Academic journal article The Beethoven Journal

An Examination of Two Proposed Models for the Melody of the Sixth Movement of the String Quartet in C-Sharp Minor, Opus 131: An "Old French Song" and the Kol Nidre

Academic journal article The Beethoven Journal

An Examination of Two Proposed Models for the Melody of the Sixth Movement of the String Quartet in C-Sharp Minor, Opus 131: An "Old French Song" and the Kol Nidre

Article excerpt

I. Introduction

An often fertile subject for scholarly inquiry is the identification of musical models and the circumstances and motivations surrounding their selection. Beethoven studies teem with hypotheses about the parentage of his thematic materials from both the art and folk traditions. The sixth movement of the String Quartet in C-sharp Minor, Opus 131, attracted just such speculation during the nineteenth century, producing two quite different candidates as sources for the movement's main theme. An assessment of the relationship of Beethoven's melody with these two possible ancestors is only a modest footnote in the vast literature on the composer, yet it illustrates the potential rewards as well as the challenges and perils of seeking relationships between Beethoven's thematic materials and their ostensible sources.

II. "An old French song"

Beethoven's last five quartets were the subject of frequent comment as soon as they were published. They were first discussed as a group in 1830 by Francois-Joseph Fétis, known primarily today for his contributions to musical lexicography. In this case, however, Fétis's influence was a negative one. In a two-part article in his Revue Musicale, he expressed strong reservations about Beethoven's late-style works, including this cool assessment of the sixth movement of Opus 131: "[The Adagio], whose principal melodic phrase is taken from an old French song, is also an extravagance of imagination without limit, where here and there one again encounters a superior talent, but whose dazzle is more fatiguing than agreeable."1 Such criticism prompted later writers to put little credence in Fétis's musical acumen. Perhaps as a result, his observation regarding the provenance of the theme was rarely reiterated. Gustav Nottebohm, after transcribing a sketch for the melody, tartly dismissed Fétis's observation: "After he had written that sketch Beethoven would not have changed two notes and moreover, as he had done in the [Rasumovsky] Quartets, Opus 59, would have written it unchanged if he had used a borrowed melody."2 Nottebohm here refers to the exchange of quarter and half notes in measure 4 of the score (Example 1 in the viola) and measure two of the sketch (Example 2, staff 3) from the pocket sketchbook Autograph 10, Bundle 1, now in the Staatsbibliothek zu Berlin, Preussischer Kulturbesitz.3 The possibility of a borrowing, however, cannot be discounted simply on the grounds of this modest alteration. Nottebohm's parallel with the Rasumovsky Quartets is understandable since he first identified two of their tunes as coming from Ivan Prach's collection of Russian folksongs (St. Petersburg, 1790). Yet his analogy is not applicable here. The presence of Russian melodies in the Rasumovsky Quartets had been imposed upon Beethoven by Count Razumovsky, who had commissioned their composition, whereas there does not appear to have been a similar outside agency at work on the creation of Opus 131.4 Nevertheless, after Nottebohm's dismissive conclusion, no further study of Fétis's observation was undertaken, and a thorough assessment of its validity first requires a proper identification of the borrowed melody.5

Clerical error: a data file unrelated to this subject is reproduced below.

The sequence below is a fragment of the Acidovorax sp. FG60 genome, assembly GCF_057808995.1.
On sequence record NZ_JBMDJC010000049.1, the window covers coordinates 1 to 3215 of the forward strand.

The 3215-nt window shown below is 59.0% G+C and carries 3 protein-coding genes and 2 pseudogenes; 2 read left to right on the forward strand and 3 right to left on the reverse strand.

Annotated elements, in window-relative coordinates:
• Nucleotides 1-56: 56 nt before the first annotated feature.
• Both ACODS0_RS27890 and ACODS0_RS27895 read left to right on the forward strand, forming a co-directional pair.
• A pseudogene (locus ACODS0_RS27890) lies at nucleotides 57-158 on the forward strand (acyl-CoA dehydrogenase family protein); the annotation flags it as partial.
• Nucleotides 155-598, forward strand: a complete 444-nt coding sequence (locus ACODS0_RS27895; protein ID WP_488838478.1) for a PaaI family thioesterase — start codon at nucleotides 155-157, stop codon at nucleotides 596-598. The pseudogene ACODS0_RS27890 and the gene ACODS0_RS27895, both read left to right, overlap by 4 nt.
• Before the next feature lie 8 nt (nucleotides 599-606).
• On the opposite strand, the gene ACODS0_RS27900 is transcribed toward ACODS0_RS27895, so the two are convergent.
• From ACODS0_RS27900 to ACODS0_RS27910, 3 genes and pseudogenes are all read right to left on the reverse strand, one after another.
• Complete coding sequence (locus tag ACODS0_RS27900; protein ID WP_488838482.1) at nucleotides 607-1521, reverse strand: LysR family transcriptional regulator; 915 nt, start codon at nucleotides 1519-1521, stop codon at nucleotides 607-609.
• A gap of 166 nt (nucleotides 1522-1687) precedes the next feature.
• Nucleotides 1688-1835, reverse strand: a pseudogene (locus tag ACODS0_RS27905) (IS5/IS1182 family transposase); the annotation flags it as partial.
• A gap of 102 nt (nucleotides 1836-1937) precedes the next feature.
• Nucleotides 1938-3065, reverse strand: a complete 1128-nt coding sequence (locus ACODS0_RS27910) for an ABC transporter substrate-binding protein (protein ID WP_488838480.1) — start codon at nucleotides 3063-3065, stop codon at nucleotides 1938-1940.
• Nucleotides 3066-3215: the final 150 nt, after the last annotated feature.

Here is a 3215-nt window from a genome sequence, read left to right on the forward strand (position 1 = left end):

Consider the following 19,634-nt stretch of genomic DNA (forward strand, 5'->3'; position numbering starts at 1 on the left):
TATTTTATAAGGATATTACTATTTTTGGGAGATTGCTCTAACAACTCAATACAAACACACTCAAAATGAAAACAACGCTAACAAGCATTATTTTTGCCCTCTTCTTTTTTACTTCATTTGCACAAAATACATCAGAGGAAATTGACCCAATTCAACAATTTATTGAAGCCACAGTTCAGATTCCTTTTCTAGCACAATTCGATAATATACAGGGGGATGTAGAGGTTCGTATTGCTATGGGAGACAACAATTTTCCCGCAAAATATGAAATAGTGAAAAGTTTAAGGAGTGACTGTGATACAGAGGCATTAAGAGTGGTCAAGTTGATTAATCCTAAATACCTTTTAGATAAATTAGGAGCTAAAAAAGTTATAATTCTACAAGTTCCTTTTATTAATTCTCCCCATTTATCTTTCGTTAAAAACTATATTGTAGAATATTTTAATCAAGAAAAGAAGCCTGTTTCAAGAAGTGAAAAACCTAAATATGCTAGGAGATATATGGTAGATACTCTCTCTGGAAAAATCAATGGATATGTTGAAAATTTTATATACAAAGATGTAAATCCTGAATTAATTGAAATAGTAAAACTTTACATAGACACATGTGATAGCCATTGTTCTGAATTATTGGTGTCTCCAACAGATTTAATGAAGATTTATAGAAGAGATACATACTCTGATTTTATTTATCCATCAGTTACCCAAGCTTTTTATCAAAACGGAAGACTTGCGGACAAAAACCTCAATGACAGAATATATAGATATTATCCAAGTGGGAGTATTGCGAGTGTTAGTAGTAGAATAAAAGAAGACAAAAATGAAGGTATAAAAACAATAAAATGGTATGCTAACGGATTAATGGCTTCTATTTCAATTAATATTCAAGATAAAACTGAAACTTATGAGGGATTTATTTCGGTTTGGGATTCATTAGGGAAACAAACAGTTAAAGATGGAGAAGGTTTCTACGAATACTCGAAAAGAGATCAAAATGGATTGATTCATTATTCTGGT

Fétis's old French song can now be identified: "Joseph est bien marie," an enormously popular noël for almost three centuries (Example 3). In 1828, two years before he wrote about Beethoven's quartets, Fétis declared that "Joseph" was one of the most celebrated noëls to be found in the numerous editions of Le grande Bible des Noëls.6 Many French composers employed it as a theme for keyboard variations, especially for organ. With new secular texts of an often satiric character, such noël tunes /found their way into popular usage. The melody thus appears under the title "Lucas est bien marie" in the collection, La Clef des Chansonniers, published by Ballard in 1717. Its melody subsequently served the needs of post-revolutionary patriotic fervor when, in 1791, a certain T. …

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